Although a detailed cost analysis has not been done, retrofitting facilities with air conditioning would be extremely expensive. It should be noted that medical, psychiatric, and geriatric units are air conditioned.
The petitioners at the hearing acknowledged some of these measures, but maintained that these precautions are neither adequate nor adequately implemented. For example, the clinic's report says that the coolers of ice water are put out once or twice a day, but inmates have reported that they're often dirty and full of mosquitos. Fans and shorts are only available at the commissary, so the inmates—overwhelmingly low-income and minority individuals—have to bear the cost. Showers were allowed only three times a week in one unit, one interviewed prisoner reported.
The other defense—that medical, psychiatric, and geriatric units are air conditioned, is "baloney with a seed of truth," says McGiverin. His organization has filed a lawsuit in Houston federal courts against the Wallace Pack Unit, which identifies itself as a geriatric facility.
"I've walked up and down the halls, there's no air conditioning," he says. The "seed of truth," he says, is that the TDCJ has about 551 air-conditioned beds for over 150,000 inmates.
McGiverin also dismisses the excuse that general air conditioning would be too expensive. The cost would hover only in the tens of thousands, he estimates, depending on the facility and the number of prisoners it holds.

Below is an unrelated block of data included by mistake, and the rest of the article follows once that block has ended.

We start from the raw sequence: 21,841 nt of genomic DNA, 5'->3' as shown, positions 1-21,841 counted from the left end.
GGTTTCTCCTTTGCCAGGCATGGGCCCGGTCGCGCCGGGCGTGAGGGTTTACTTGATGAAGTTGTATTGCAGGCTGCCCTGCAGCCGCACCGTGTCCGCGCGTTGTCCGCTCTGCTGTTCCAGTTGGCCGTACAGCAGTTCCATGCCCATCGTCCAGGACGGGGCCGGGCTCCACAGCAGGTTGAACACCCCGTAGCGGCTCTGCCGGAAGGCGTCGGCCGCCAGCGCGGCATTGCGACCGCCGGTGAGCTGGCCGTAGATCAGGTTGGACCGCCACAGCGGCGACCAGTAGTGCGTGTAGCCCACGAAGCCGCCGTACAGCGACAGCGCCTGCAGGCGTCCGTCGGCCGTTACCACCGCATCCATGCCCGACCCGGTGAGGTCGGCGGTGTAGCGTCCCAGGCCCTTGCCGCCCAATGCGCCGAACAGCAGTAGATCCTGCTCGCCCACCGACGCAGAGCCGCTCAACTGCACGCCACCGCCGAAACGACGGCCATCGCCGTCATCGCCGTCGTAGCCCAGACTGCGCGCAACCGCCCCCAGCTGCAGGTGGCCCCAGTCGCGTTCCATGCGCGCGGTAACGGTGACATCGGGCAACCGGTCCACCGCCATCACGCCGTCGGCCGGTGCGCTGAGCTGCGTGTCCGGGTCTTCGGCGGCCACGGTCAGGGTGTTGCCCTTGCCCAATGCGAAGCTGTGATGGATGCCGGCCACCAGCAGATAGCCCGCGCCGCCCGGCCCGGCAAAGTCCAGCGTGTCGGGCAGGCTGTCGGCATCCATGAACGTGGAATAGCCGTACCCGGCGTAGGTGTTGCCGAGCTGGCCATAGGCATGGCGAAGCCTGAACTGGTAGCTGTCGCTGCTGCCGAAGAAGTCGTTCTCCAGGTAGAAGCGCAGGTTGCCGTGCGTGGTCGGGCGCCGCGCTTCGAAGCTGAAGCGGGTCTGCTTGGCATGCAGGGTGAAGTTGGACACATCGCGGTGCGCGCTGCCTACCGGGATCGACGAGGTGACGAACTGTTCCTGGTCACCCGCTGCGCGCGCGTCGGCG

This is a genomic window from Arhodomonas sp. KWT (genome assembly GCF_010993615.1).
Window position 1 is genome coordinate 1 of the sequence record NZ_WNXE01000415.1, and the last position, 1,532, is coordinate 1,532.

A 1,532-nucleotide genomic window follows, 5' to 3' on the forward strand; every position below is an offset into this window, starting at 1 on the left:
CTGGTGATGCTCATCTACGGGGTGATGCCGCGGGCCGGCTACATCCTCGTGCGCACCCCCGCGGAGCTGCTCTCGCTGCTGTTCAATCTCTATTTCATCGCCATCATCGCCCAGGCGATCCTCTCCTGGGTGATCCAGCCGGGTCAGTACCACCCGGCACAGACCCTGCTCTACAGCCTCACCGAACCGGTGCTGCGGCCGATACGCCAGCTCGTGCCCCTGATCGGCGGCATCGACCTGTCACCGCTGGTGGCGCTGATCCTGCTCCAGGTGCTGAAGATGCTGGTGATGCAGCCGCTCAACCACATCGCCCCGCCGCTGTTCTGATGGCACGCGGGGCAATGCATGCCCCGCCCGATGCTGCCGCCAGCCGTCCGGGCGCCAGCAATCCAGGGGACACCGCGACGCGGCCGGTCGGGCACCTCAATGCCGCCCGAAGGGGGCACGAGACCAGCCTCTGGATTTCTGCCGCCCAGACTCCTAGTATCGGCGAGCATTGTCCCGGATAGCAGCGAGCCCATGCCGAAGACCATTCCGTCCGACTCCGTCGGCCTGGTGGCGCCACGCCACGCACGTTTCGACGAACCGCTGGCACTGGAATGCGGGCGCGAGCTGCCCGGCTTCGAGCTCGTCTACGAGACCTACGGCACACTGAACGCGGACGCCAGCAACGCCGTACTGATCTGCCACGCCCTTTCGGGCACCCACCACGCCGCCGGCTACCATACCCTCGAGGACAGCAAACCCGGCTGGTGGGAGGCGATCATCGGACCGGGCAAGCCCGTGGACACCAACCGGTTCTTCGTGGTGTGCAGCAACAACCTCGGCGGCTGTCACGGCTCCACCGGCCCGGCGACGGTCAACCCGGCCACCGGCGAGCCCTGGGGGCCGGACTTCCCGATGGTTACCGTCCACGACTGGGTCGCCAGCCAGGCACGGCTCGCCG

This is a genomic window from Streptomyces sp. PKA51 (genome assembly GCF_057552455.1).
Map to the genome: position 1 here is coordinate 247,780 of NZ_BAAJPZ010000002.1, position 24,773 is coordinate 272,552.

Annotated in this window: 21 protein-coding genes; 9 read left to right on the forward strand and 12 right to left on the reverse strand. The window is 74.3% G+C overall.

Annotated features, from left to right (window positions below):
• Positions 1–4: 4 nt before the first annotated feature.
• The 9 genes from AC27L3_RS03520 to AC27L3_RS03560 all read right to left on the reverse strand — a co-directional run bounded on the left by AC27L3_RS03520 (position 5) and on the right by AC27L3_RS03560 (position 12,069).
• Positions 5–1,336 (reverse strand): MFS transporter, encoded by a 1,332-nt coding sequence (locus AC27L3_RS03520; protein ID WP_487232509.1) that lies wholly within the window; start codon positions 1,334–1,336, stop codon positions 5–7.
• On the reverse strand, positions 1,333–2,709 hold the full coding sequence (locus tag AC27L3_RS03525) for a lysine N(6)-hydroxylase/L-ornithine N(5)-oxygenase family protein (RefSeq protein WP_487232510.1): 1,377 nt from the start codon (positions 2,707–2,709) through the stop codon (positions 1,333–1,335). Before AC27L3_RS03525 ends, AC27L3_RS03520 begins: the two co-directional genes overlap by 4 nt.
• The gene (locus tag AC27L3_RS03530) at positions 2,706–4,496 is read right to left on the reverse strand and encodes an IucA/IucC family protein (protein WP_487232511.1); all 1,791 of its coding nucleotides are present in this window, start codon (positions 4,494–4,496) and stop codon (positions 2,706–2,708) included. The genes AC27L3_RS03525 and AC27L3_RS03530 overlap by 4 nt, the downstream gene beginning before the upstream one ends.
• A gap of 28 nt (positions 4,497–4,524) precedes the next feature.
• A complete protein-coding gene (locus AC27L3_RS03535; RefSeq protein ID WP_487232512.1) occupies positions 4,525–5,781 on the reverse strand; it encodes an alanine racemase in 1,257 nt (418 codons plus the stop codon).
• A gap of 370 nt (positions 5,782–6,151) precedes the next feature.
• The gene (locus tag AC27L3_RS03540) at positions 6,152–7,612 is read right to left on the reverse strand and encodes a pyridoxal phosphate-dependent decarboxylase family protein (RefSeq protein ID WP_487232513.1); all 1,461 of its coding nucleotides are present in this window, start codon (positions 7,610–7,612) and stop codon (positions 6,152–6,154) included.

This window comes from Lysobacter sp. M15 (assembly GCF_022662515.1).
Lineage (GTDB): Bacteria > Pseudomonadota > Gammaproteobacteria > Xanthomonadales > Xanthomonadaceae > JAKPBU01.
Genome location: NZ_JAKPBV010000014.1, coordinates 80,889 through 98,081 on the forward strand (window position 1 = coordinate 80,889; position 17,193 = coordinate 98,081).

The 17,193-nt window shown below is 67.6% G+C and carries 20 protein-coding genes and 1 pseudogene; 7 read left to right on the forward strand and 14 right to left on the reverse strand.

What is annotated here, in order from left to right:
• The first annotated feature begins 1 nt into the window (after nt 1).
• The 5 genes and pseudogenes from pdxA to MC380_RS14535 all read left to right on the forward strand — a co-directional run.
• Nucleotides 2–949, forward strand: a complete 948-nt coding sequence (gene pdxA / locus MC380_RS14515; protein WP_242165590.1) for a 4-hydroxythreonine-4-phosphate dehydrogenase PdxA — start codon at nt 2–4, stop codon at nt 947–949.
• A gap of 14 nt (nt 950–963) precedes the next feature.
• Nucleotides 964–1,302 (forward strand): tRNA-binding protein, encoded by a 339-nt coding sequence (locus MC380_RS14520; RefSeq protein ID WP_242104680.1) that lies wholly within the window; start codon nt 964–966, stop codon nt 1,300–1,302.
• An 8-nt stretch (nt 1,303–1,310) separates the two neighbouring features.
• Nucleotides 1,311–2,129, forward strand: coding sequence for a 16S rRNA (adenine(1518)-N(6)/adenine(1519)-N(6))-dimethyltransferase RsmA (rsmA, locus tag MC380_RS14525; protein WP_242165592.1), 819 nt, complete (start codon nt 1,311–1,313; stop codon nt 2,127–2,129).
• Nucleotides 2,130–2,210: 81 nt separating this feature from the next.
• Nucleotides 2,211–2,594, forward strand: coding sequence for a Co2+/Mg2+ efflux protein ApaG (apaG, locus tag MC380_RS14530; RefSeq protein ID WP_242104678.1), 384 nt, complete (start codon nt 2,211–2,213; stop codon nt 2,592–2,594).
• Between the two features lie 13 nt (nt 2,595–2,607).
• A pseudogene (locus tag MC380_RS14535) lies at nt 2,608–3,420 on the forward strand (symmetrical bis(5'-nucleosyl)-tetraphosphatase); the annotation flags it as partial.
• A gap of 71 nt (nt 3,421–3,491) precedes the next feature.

"Let me put it this way," he says. "TDCJ is three billion dollar agency; $20,000? $10,000? It’s chump change.”
It's not that Texas Governor Rick Perry has shied away from prison reform. In fact, Eric Shchnurer writes in The Atlantic that Texas legislators have realized that reform measures can help them free up a chunk of their budget:
In 2007, conservative legislators in Austin were staggered by projections for how much it would cost to run the Department of Criminal Justice if the system went unchanged. The state faced the prospect of building approximately 17,000 new prison beds within five years at a cost of nearly $1.15 billion. Instead, the legislature budgeted approximately $250 million for community-treatment programs and increased the number of inmates served by in-prison treatment and rehabilitation programs. In 2009, the state added reentry-program coordinators to help reduce the number of released inmates who return to prison. Texas’s effort now forms the basis for the bipartisan prison-reform legislation moving through Congress.